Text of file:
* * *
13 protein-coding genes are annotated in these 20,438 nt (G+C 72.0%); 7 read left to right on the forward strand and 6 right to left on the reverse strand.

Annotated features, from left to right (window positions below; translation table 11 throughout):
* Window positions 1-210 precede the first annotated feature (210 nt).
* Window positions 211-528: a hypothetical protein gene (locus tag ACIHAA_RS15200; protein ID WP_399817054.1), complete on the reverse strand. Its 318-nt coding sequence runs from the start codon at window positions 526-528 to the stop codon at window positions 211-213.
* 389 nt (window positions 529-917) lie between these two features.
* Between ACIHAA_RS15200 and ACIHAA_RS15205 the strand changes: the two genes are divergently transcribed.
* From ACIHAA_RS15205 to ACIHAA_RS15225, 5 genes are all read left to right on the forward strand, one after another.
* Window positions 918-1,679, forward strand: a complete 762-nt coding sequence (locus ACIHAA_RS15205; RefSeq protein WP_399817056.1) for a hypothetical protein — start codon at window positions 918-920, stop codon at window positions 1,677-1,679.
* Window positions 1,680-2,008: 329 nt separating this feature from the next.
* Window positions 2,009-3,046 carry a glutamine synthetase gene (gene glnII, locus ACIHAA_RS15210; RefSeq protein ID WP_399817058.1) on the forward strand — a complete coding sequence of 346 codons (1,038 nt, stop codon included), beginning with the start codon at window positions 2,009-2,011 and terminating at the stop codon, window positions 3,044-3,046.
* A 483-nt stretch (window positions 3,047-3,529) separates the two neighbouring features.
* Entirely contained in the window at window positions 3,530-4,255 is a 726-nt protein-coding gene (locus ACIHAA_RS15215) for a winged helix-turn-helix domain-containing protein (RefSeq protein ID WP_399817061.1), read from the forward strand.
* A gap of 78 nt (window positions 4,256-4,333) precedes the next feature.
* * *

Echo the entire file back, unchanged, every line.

13 protein-coding genes are annotated in these 20,438 nt (G+C 72.0%); 7 read left to right on the forward strand and 6 right to left on the reverse strand.

Annotated features, from left to right (window positions below; translation table 11 throughout):
* Window positions 1-210 precede the first annotated feature (210 nt).
* Window positions 211-528: a hypothetical protein gene (locus tag ACIHAA_RS15200; protein ID WP_399817054.1), complete on the reverse strand. Its 318-nt coding sequence runs from the start codon at window positions 526-528 to the stop codon at window positions 211-213.
* 389 nt (window positions 529-917) lie between these two features.
* Between ACIHAA_RS15200 and ACIHAA_RS15205 the strand changes: the two genes are divergently transcribed.
* From ACIHAA_RS15205 to ACIHAA_RS15225, 5 genes are all read left to right on the forward strand, one after another.
* Window positions 918-1,679, forward strand: a complete 762-nt coding sequence (locus ACIHAA_RS15205; RefSeq protein WP_399817056.1) for a hypothetical protein — start codon at window positions 918-920, stop codon at window positions 1,677-1,679.
* Window positions 1,680-2,008: 329 nt separating this feature from the next.
* Window positions 2,009-3,046 carry a glutamine synthetase gene (gene glnII, locus ACIHAA_RS15210; RefSeq protein ID WP_399817058.1) on the forward strand — a complete coding sequence of 346 codons (1,038 nt, stop codon included), beginning with the start codon at window positions 2,009-2,011 and terminating at the stop codon, window positions 3,044-3,046.
* A 483-nt stretch (window positions 3,047-3,529) separates the two neighbouring features.
* Entirely contained in the window at window positions 3,530-4,255 is a 726-nt protein-coding gene (locus ACIHAA_RS15215) for a winged helix-turn-helix domain-containing protein (RefSeq protein ID WP_399817061.1), read from the forward strand.
* A gap of 78 nt (window positions 4,256-4,333) precedes the next feature.